From The Associated Press:

WASHINGTON (AP) — More is riding on the battle for Mosul than the recapture of the Islamic State group’s main stronghold in northern Iraq. Also on the line is the Obama administration’s theory that the extremists can be defeated in Iraq, Syria and elsewhere without American ground troops doing the fighting.

For more than two years, the administration has stuck to its argument that the only path to a sustained victory over the Islamic State group is for locals, not Americans or other outsiders, to bear the main responsibility for the fighting and for governing after the extremists are removed.

President Barack Obama has taken a lot of political heat for that approach, which critics say has allowed IS to expand its international reach and influence.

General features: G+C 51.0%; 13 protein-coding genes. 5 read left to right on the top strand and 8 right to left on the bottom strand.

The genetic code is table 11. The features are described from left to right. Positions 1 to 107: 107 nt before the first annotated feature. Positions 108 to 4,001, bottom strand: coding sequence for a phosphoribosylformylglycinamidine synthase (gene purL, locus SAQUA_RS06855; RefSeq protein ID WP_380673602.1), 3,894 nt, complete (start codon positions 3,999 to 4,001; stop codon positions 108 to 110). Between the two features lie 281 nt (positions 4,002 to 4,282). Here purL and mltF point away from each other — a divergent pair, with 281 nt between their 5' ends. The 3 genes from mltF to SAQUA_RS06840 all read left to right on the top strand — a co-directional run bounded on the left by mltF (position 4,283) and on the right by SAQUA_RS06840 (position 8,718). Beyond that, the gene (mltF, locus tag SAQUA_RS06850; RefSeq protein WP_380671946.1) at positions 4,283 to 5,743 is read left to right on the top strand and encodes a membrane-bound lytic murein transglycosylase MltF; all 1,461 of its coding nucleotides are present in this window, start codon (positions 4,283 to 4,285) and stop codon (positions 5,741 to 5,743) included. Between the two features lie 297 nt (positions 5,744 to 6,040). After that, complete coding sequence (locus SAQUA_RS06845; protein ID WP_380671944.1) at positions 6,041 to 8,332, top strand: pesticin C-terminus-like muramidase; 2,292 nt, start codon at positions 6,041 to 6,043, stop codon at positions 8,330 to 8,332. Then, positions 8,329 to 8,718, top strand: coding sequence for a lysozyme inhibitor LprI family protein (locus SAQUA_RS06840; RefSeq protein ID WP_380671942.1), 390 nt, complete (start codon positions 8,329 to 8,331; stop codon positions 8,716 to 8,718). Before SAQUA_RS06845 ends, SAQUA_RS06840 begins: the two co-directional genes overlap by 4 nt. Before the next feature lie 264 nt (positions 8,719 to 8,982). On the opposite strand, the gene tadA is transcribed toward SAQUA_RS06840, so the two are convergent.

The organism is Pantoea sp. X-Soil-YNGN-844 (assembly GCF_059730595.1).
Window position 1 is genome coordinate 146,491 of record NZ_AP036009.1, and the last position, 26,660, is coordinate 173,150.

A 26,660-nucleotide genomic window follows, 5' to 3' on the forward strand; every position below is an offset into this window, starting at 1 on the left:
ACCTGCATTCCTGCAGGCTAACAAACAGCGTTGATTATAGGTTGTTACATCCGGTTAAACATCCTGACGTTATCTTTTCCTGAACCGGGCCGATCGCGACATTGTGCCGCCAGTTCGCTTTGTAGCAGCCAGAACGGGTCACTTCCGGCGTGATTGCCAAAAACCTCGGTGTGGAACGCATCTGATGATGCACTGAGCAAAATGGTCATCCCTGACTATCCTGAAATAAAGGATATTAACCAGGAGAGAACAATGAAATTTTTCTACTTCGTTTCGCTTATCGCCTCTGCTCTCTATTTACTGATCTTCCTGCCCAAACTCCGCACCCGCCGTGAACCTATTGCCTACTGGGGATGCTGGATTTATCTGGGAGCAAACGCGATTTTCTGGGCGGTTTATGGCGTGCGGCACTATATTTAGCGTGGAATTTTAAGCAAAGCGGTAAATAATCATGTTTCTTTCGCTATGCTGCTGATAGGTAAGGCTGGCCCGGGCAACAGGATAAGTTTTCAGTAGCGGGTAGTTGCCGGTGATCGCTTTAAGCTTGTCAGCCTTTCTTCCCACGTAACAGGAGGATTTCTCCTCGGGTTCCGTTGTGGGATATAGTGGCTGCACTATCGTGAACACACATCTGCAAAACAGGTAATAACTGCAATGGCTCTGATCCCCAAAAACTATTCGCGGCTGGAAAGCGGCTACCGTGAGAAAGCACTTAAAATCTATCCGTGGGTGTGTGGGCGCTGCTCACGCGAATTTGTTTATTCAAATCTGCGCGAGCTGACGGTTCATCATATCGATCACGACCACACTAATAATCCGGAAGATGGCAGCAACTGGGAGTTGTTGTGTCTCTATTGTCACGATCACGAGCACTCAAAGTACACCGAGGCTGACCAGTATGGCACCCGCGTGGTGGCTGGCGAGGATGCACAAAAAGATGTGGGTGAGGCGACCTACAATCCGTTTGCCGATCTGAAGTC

The viability of Obama’s strategy has been widely doubted. In May 2015, after months of U.S. bombings in Iraq and while in the midst of Americans training and advising Iraqi ground troops, the Iraqis lost the city of Ramadi. Defense Secretary Ash Carter publicly said he doubted the Iraqis’ will to fight. Since then, the U.S. support role has grown and the Iraqi security forces have managed to retake key parts of western and northern Iraq, including Ramadi.

Mosul is different, not least because it is the place where Islamic State leaders in 2014 announced their intent to create an Islamic-run state after taking a large swath of Iraq and Syria in a lightning surge.

White House press secretary Josh Earnest on Monday called Mosul a new measure of Obama’s strategy.

“And I think the president would be the first to acknowledge that this is a significant test,” he said, given the size of the city and …

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